Still, it is altogether disgusting that it is the average American- the one who has tried his or her best to have followed the Rule of Law, the one who is not getting so bailed out when they might face potential financial ruin- who is left "holding the bag" in this whole thing; in addition, there is a distinct sense- by that same average American- that the "credit drought" predicted by President Bush, Treasury Secretary Hank Paulson and Federal Reserve Chair Ben Bernanke (if it is not already upon us) is all too much the proverbial "self-fulfilling prophecy": that, by purposely restricting credit, the money-lenders have now brought us to the very point where credit is (surprise, surprise!) so restricted and that it is these very money-lenders (LaGuardia's "bastards.. with their usury") who will most benefit from a Bailout underwritten by those who will not ever so benefit.

Now, how does all of this play into the politics of the 2008 Presidential Campaign now ongoing?

First of all, as to John McCain: he took a very big risk (as one would expect of someone who has been billed, by his supporters, as "the Original Maverick"), the other day, by so summarily suspending his campaign and flying back to Washington in response to Senator Obama reaching out to Senator McCain suggesting a Joint Statement of agreement on certain principles behind the proposed Bailout (McCain's own "I see you, Barack Obama, and raise you..." in this high-stakes game of Presidential Political Poker). The problem is that it could, so easily, be seen as just so much "Action confused with Accomplishment" on the part of the GOP standard-bearer; after all, such risk-taking is only laudable if the risk is, in the end, seen as having all been worth it in order to thereafter claim the reward.

Put another way: suspending one's presidential campaign and hurrying back to the very vortex of attempts at a political solution to an economic crisis only looks really good- only appears to be quintessential Leadership- where having done so might actually mean something! It cannot merely be the mere appearance of such leadership.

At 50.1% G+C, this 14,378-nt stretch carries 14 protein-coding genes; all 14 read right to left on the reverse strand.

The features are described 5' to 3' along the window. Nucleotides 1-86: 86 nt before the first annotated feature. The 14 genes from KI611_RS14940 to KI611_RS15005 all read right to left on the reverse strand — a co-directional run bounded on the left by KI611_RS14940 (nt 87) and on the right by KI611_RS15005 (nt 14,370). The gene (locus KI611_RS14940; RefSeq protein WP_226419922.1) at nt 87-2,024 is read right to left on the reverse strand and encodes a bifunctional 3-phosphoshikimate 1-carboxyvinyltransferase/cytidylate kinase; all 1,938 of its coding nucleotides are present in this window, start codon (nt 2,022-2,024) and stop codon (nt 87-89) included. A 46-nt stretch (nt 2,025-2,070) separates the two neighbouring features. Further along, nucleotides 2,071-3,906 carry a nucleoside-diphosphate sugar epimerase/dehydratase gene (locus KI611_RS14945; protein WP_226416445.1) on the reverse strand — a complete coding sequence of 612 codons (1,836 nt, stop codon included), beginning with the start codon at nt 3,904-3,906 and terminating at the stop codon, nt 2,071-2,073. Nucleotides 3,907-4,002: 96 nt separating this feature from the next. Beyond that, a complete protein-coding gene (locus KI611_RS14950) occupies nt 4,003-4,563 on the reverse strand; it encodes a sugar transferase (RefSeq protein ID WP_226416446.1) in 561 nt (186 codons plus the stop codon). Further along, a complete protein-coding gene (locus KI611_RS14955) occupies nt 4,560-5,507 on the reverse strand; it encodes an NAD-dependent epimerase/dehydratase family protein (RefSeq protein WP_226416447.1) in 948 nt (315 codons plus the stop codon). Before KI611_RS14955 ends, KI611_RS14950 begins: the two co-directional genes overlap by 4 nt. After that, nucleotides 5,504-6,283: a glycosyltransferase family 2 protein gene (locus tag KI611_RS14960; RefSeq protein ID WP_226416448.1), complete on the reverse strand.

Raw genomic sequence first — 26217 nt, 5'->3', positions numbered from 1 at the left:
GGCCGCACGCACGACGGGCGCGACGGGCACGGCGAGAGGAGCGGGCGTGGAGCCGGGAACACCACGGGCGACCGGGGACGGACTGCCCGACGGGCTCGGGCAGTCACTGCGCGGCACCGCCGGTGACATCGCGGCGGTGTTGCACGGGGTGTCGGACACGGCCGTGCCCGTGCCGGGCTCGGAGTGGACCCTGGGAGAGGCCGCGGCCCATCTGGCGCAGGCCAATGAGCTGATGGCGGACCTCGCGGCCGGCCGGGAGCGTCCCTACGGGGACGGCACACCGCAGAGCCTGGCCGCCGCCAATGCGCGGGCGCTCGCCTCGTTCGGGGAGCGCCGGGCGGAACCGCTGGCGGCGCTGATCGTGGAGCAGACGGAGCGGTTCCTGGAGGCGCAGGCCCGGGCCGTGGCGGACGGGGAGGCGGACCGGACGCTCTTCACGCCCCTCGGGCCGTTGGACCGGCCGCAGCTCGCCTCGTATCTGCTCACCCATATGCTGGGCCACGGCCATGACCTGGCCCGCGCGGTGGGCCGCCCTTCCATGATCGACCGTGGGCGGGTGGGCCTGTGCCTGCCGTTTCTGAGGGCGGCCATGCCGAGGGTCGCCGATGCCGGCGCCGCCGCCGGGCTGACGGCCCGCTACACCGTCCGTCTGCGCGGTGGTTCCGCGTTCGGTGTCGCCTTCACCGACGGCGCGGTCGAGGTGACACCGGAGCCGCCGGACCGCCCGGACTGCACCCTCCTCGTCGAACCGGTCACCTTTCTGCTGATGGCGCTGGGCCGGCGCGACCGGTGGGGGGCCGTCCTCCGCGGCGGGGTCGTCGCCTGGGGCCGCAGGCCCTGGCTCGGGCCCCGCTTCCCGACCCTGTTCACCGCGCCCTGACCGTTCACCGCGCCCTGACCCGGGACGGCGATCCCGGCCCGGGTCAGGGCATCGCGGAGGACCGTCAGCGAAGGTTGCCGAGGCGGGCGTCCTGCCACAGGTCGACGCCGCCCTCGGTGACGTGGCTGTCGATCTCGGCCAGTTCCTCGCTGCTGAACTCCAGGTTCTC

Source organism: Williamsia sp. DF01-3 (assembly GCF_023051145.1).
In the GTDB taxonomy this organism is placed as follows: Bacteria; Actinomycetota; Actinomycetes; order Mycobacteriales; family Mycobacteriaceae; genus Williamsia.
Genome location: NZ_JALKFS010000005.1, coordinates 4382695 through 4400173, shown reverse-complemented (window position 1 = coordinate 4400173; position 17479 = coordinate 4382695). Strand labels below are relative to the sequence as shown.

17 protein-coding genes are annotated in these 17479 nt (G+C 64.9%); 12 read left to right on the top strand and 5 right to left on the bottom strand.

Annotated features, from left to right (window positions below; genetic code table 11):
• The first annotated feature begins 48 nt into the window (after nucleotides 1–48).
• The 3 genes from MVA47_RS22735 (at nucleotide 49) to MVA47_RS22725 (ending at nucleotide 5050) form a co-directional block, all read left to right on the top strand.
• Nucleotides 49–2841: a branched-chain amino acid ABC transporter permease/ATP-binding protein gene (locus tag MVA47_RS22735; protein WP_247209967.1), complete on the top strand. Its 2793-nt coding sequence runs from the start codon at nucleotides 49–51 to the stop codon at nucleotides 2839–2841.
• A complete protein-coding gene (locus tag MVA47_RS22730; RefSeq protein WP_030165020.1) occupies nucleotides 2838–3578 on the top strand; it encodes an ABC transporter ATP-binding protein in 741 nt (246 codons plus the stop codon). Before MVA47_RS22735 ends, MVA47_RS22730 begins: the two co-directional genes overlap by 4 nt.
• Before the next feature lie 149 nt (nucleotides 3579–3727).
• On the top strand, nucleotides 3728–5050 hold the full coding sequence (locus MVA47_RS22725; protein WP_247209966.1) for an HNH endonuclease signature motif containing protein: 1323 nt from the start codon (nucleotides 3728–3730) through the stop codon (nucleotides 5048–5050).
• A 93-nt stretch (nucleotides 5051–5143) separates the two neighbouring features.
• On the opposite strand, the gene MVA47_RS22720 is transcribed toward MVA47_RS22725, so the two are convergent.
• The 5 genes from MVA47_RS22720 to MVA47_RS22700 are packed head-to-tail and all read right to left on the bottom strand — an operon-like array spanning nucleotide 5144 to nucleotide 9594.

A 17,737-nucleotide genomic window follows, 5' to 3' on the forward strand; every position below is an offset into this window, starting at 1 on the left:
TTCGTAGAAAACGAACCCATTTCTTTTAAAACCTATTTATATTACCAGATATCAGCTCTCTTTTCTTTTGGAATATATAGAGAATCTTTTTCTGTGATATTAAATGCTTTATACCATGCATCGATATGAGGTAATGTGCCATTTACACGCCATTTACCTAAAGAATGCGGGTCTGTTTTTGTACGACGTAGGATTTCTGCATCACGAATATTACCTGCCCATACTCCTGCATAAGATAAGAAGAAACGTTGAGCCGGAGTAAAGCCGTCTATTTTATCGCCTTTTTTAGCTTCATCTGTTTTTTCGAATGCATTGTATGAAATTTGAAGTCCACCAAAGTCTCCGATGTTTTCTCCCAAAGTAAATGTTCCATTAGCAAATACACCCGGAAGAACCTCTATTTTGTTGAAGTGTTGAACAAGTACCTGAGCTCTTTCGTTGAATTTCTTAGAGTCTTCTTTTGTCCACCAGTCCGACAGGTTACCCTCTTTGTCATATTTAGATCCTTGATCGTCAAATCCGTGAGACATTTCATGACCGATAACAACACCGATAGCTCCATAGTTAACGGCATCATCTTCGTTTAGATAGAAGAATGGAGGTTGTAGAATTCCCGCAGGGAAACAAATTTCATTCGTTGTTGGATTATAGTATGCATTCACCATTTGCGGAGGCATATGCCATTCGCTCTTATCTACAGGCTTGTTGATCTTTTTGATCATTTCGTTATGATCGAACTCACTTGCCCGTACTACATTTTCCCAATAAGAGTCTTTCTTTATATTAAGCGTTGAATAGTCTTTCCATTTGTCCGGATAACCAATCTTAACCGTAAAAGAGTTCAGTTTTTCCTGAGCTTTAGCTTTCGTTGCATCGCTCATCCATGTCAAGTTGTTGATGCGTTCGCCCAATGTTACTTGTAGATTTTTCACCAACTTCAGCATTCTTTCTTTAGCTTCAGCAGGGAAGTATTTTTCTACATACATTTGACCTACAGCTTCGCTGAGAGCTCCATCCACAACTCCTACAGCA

In this sense, Senator Obama- whose responses to the crisis have been far more measured (it has been left to Senator McCain to so "go populist" with such proposals as "firing the SEC Chairman" [a real crowd-pleaser, that-- except for the fact that the Chair of the Securities and Exchange Commission does not totally serve at the President's pleasure])- actually benefits by simply standing by and allowing McCain to so "twist in the wind"-- and on his own rope (complete with a noose that McCain seemingly has tied himself!). Meanwhile, that "political tightrope" I have often opined, in recent pieces of mine for this website, McCain must continue to walk as he heads toward the General Election on 4 November gets ever narrower with this one!

In addition, Senator Obama seems to have, of late, been playing the "FDR card". Until he was inaugurated President on 4 March 1933, Franklin Delano Roosevelt refused to commit to anything dealing with the beleaguered Economy of that era proposed by President Herbert Hoover during Hoover's final months in office: FDR was unwilling to be so publicly tied into anything that might have come out of the previous Administration. Likewise, Obama is- so far, at least- much less willing to address specifics- on the Bailout proposal, as well as anything else related to the Economy- than McCain has been and this strategy seems to be suiting his presidential prospects just fine (depending, of course, on just how the first presidential debate being held the evening of the day I am typing this turns out for each presidential candidate).